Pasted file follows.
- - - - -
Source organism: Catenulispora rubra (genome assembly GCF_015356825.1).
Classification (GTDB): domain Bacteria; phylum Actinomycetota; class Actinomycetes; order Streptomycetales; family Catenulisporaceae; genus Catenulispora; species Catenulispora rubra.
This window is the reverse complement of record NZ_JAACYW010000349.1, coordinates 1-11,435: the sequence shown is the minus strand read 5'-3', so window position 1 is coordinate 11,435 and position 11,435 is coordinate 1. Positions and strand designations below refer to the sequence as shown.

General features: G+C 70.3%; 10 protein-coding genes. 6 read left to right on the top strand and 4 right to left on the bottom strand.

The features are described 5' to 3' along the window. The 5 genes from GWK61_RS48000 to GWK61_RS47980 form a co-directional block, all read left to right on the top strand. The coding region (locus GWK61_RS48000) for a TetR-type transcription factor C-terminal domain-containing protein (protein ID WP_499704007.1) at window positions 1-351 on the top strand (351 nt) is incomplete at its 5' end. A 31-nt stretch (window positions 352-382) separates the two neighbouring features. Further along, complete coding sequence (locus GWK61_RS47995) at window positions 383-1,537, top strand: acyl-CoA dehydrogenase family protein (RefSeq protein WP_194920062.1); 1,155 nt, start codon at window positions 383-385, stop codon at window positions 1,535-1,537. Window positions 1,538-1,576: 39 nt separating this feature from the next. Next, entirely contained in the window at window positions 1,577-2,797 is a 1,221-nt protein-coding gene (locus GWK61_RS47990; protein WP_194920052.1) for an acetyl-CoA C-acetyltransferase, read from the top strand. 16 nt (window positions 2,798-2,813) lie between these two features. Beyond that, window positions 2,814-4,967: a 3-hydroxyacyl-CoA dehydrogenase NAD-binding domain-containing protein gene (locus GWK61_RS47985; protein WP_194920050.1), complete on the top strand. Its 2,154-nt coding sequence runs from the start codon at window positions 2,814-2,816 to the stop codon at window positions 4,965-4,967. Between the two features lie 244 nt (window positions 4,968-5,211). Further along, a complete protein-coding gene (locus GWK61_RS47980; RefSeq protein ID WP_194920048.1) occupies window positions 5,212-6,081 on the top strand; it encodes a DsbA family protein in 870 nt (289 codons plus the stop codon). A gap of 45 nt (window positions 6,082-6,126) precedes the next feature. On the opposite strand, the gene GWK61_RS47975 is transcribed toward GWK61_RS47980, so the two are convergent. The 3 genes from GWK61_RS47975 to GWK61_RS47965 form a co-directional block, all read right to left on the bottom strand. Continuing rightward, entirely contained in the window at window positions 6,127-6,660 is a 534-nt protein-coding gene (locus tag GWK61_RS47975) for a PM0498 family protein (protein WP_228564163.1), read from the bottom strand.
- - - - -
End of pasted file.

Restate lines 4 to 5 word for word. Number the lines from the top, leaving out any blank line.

General features: G+C 70.3%; 10 protein-coding genes. 6 read left to right on the top strand and 4 right to left on the bottom strand.

The features are described 5' to 3' along the window. The 5 genes from GWK61_RS48000 to GWK61_RS47980 form a co-directional block, all read left to right on the top strand. The coding region (locus GWK61_RS48000) for a TetR-type transcription factor C-terminal domain-containing protein (protein ID WP_499704007.1) at window positions 1-351 on the top strand (351 nt) is incomplete at its 5' end. A 31-nt stretch (window positions 352-382) separates the two neighbouring features. Further along, complete coding sequence (locus GWK61_RS47995) at window positions 383-1,537, top strand: acyl-CoA dehydrogenase family protein (RefSeq protein WP_194920062.1); 1,155 nt, start codon at window positions 383-385, stop codon at window positions 1,535-1,537. Window positions 1,538-1,576: 39 nt separating this feature from the next. Next, entirely contained in the window at window positions 1,577-2,797 is a 1,221-nt protein-coding gene (locus GWK61_RS47990; protein WP_194920052.1) for an acetyl-CoA C-acetyltransferase, read from the top strand. 16 nt (window positions 2,798-2,813) lie between these two features. Beyond that, window positions 2,814-4,967: a 3-hydroxyacyl-CoA dehydrogenase NAD-binding domain-containing protein gene (locus GWK61_RS47985; protein WP_194920050.1), complete on the top strand. Its 2,154-nt coding sequence runs from the start codon at window positions 2,814-2,816 to the stop codon at window positions 4,965-4,967. Between the two features lie 244 nt (window positions 4,968-5,211). Further along, a complete protein-coding gene (locus GWK61_RS47980; RefSeq protein ID WP_194920048.1) occupies window positions 5,212-6,081 on the top strand; it encodes a DsbA family protein in 870 nt (289 codons plus the stop codon). A gap of 45 nt (window positions 6,082-6,126) precedes the next feature. On the opposite strand, the gene GWK61_RS47975 is transcribed toward GWK61_RS47980, so the two are convergent. The 3 genes from GWK61_RS47975 to GWK61_RS47965 form a co-directional block, all read right to left on the bottom strand. Continuing rightward, entirely contained in the window at window positions 6,127-6,660 is a 534-nt protein-coding gene (locus tag GWK61_RS47975) for a PM0498 family protein (protein WP_228564163.1), read from the bottom strand.